We talk with Matt Stoller about his book GOLIATH: The 100-Year War Between Monopoly Power and Democracy.
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Americans once had a coherent and clear understanding of political tyranny. A concentration of power, whether in the hands of a military dictator or a JP Morgan, was understood as autocratic and dangerous to individual liberty and democracy.
This idea stretched back to the country’s founding. In the 1930s, people observed that the Great Depression was caused by financial concentration in the hands of a few whose misuse of their power induced a financial collapse. They drew on this tradition to craft the New Deal.
Matt Stoller’s book Goliath looks at the struggles over monopoly power and democracy. He’s also the author of the blog Big, which examines monopoly in the news, covering topics from big Pharma and Big Tech to sports and podcasting.
We hear a lot about populism these days, but, as discussed in our first segment, the populism that’s being roundly condemned as the ideology of the rightwing is a far cry from the original sense of the term that we know from American history.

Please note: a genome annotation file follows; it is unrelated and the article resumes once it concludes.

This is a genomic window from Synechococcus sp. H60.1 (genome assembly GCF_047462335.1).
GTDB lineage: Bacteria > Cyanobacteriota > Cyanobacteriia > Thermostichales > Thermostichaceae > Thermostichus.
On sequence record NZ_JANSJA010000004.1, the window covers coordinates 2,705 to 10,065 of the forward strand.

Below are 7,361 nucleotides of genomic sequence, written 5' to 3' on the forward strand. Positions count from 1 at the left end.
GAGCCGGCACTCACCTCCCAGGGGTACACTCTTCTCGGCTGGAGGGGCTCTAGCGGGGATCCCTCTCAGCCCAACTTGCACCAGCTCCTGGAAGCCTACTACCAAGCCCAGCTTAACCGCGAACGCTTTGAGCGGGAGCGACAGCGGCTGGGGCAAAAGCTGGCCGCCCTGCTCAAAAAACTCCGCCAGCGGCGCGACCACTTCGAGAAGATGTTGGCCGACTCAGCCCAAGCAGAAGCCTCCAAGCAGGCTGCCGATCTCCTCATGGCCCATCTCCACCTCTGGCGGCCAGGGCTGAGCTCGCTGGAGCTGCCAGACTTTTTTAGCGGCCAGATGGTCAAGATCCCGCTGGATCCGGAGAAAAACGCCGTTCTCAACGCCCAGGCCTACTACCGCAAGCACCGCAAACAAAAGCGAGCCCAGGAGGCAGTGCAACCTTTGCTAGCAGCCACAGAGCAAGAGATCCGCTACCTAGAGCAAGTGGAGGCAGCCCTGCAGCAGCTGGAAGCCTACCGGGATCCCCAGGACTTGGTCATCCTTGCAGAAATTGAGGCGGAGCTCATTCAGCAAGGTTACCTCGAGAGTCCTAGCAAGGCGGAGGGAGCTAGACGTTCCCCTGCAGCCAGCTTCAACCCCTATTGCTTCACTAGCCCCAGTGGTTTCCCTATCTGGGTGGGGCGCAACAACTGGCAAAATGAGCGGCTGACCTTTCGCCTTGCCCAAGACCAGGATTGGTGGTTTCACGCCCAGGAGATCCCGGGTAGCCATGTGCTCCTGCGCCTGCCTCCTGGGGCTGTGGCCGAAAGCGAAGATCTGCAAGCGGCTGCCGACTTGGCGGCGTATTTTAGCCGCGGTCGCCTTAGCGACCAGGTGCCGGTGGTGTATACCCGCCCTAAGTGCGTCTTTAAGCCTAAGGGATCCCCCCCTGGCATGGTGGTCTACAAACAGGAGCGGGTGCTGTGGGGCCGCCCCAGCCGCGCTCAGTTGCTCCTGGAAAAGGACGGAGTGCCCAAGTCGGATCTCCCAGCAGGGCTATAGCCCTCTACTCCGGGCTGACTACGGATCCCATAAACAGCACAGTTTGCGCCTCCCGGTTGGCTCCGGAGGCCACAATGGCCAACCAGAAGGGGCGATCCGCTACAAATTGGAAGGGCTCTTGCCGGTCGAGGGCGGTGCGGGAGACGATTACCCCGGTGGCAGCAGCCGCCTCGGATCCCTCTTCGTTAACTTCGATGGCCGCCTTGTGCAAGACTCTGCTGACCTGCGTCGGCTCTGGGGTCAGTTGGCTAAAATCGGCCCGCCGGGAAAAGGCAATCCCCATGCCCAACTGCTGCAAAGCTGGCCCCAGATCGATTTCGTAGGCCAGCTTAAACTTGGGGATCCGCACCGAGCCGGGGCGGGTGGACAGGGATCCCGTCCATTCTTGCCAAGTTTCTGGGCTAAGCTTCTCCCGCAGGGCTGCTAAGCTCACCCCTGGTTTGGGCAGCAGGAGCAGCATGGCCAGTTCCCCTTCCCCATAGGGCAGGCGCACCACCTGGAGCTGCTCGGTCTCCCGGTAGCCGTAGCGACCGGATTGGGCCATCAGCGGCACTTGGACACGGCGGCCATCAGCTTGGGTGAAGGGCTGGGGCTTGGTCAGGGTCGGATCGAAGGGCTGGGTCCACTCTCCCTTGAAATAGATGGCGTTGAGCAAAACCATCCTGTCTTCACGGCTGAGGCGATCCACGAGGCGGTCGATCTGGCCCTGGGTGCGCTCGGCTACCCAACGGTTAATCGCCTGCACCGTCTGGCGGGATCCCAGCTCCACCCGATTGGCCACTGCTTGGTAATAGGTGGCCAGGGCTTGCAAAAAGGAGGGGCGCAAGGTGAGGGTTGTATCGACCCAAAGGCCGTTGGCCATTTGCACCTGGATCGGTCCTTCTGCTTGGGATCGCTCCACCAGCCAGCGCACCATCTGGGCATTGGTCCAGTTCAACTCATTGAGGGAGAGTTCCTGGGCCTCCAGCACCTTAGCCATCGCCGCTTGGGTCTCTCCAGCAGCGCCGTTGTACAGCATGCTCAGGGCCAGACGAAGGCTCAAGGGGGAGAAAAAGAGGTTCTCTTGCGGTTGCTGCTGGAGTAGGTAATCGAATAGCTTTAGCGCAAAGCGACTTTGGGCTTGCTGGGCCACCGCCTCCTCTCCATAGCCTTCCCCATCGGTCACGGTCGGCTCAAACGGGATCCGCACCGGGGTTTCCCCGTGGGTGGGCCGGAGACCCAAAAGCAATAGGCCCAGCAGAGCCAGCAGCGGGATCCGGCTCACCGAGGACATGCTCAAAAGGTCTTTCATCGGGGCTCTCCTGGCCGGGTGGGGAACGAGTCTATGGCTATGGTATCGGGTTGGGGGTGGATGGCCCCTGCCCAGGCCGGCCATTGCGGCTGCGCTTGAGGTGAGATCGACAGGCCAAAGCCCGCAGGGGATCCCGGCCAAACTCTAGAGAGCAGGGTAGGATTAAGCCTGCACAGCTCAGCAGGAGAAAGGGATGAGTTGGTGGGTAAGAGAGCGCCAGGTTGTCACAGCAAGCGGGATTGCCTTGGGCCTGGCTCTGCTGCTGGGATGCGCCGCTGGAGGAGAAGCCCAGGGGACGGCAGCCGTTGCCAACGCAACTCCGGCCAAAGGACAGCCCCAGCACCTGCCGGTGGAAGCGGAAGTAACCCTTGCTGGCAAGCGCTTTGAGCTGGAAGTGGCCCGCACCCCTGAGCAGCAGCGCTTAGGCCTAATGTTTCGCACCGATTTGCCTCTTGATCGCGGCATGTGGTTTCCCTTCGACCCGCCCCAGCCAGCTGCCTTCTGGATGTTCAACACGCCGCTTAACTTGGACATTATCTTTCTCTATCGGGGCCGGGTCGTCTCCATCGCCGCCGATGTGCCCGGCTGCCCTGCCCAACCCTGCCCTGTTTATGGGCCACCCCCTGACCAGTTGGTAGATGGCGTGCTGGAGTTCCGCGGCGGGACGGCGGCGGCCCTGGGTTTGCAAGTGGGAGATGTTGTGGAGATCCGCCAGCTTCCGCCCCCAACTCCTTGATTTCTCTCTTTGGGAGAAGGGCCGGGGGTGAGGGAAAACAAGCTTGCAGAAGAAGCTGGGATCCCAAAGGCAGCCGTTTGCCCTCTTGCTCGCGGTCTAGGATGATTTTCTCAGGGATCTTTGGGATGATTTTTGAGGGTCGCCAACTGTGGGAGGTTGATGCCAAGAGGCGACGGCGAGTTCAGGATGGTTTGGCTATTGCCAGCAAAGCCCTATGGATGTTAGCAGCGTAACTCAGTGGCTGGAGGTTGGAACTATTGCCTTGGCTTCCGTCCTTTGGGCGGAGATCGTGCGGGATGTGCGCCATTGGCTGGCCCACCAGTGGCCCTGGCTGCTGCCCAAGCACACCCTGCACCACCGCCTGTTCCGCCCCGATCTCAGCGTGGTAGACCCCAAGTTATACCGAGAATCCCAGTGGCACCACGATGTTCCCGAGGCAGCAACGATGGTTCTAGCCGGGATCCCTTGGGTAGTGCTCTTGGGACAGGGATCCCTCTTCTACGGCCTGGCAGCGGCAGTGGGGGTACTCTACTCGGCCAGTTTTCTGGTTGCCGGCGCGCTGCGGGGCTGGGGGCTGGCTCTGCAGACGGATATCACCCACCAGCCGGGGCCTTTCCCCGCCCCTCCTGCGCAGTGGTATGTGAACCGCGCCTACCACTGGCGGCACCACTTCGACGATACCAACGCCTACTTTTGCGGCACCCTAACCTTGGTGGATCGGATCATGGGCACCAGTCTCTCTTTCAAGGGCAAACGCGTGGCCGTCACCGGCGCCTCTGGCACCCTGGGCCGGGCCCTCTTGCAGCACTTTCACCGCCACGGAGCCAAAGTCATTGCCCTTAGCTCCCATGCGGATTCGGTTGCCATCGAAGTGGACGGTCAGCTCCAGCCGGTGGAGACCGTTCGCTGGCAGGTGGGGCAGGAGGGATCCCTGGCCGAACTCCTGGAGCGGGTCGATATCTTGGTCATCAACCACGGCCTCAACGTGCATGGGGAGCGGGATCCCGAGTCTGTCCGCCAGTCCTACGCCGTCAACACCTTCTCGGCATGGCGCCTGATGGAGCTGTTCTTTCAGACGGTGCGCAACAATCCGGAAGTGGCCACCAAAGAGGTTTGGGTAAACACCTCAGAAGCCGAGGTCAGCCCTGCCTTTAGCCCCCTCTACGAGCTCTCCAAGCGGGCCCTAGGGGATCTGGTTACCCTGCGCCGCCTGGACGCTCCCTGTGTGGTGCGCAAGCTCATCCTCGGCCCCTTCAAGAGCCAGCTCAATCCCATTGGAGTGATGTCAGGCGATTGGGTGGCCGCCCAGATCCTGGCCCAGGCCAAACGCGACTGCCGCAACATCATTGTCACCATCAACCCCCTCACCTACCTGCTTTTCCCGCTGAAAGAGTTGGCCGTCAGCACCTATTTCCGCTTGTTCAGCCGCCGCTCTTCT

How did the name of such an important progressive movement get turned on its head by those who link it to right-wing racism and nationalism?
Thomas Frank has been thinking about that for a long time. In 2018, he wrote a piece for the Guardian entitled “Forget Trump – populism is the cure, not the disease“, and has recently come out with a book about the topic, The People, No. (We hope to be talking with him about that book later in the season.)
But we actually spoke with Frank more than a year ago about the topic, so, in light of our discussion with Matt Stoller, we decided to re-play part of that conversation with Thomas Frank.